When memorizing a game’s content becomes a requirement
During my ongoing literature review I often discover interesting facts about things I’ve never thought about. Sometimes I can connect these facts with my own observations: The result is mostly a completely new idea why things are as they are. Maybe these ideas are new to you, too. Therefore I’ll share my new science based knowledge with you!
This week: This time, I think about DiRT Rally and the imbalance that starts to evolve when the game is played over a longer period and players start to memorize the game’s content.
Normally, I enjoy pointing out the positive effects of playing computer games. Amongst other things, computer games challenge and hence train our abilities or help us to learn new knowledge. In addition, computer games are highly immersive and engaging environments that keep us motivated even if we are about to tackle a very difficult or repetitive task. The increased motivation to continue playing a game also results in an increased repetition of the game’s knowledge thus leading to a better learning outcome.
However, in case of DiRT Rally, the automatic training effects work a bit against the concept of the game. DiRT Rally is an authentic rally simulation and challenges the players with a realistic off-road driving experience. In contrast to circuit racing, rally drivers do not practice a rally stage until they have completely memorized it. Instead, they basically see every turn only once during a rally event.
Unfortunately, DiRT Rally features only a limited amount of rally stages and, as a result of this, players start to automatically memorize the stages while playing the game. Although this is another great example for the positive effects of playing computer games, it slowly takes away the excitement of the game. Personally, I am far away from memorizing all the stages available in DiRT Rally, but I already start to remember certain sections of some of the stages and once I approach them, I exactly know what is ahead of me. This knowledge ultimately helps me to drive more aggressive and faster than I would normally do.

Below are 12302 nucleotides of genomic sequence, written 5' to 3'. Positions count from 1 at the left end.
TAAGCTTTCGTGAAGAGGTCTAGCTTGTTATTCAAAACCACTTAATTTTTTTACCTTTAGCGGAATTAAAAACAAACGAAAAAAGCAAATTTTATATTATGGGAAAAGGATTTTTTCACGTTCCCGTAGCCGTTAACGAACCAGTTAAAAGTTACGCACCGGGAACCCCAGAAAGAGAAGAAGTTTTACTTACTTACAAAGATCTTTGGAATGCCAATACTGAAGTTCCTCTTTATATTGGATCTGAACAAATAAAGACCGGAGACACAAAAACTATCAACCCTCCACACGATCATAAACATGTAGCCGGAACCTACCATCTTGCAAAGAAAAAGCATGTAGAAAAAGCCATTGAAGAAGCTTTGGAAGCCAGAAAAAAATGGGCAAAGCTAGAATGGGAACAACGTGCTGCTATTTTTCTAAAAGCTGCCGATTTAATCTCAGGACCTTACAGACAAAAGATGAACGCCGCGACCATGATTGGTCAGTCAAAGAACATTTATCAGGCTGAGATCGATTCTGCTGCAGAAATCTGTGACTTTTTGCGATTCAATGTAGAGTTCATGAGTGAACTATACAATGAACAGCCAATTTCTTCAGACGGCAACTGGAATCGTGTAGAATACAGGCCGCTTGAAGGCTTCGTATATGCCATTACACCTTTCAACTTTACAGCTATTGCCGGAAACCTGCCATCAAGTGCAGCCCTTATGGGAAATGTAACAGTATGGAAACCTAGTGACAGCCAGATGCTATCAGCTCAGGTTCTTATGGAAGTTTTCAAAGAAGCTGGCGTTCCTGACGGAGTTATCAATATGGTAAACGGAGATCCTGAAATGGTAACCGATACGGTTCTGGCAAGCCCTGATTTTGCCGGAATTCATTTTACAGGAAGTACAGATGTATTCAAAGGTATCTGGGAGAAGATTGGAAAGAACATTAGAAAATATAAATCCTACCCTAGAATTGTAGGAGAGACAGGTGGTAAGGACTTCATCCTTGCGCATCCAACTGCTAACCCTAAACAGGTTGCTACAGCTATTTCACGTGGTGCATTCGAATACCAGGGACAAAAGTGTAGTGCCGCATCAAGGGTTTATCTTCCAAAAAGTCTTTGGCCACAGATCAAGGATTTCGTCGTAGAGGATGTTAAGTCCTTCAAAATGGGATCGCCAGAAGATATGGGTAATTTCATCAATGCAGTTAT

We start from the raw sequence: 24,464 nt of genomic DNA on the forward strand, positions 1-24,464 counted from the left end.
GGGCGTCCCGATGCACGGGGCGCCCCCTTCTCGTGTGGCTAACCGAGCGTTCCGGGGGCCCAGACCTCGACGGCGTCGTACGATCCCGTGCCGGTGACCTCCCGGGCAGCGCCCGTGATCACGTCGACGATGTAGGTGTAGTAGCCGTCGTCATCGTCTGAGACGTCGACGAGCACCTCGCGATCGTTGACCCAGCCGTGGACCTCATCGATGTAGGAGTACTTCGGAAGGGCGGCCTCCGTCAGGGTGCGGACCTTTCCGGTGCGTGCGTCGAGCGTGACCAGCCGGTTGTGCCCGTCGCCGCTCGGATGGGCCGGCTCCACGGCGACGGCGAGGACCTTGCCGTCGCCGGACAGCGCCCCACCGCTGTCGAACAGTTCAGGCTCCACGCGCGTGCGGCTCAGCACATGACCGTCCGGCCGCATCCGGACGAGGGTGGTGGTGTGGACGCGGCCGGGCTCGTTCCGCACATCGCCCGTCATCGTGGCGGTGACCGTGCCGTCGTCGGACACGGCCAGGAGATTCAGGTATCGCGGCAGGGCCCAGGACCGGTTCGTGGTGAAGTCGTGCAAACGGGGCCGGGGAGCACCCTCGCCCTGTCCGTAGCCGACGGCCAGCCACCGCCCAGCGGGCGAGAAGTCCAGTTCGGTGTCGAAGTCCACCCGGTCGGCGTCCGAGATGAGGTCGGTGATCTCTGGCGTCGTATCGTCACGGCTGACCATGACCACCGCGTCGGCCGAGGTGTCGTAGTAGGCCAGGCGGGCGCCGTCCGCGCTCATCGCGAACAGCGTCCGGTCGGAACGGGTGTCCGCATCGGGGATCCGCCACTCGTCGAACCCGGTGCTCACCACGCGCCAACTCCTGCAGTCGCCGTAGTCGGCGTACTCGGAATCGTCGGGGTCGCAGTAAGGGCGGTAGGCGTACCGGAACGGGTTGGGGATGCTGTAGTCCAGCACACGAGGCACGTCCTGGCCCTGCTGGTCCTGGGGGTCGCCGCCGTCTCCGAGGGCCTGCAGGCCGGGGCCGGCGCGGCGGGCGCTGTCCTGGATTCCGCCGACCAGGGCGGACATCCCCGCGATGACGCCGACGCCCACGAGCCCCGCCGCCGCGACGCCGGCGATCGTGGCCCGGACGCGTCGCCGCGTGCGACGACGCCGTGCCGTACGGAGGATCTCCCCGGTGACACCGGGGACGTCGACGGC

There is, however, also a downside of this automatic learning effect which can become a problem once the game is played with other players. Normally, the amount of time a game is played is not the critical factor when it comes to multiplayer racing events. It is more about a player’s skill and ability to keep a car under control when driven at its limits. However, in the case of DiRT Rally, having remembered a stage gives a huge advantage over those players who are at the same skill level but who have not memorized a stage as they have to drive much more careful.
In the end, DiRT Rally successfully demonstrates how computer games help us to learn new knowledge due to a constant repetition. Unfortunately, from the point of view of a player, it is really sad that memorizing the content of a game seems to become necessary in order to stay competitive, especially when the game is all about seeing every corner only once. It would be very interesting if DiRT Rally would receive a random track generator that greatly reduces the effects of memorizing a stage.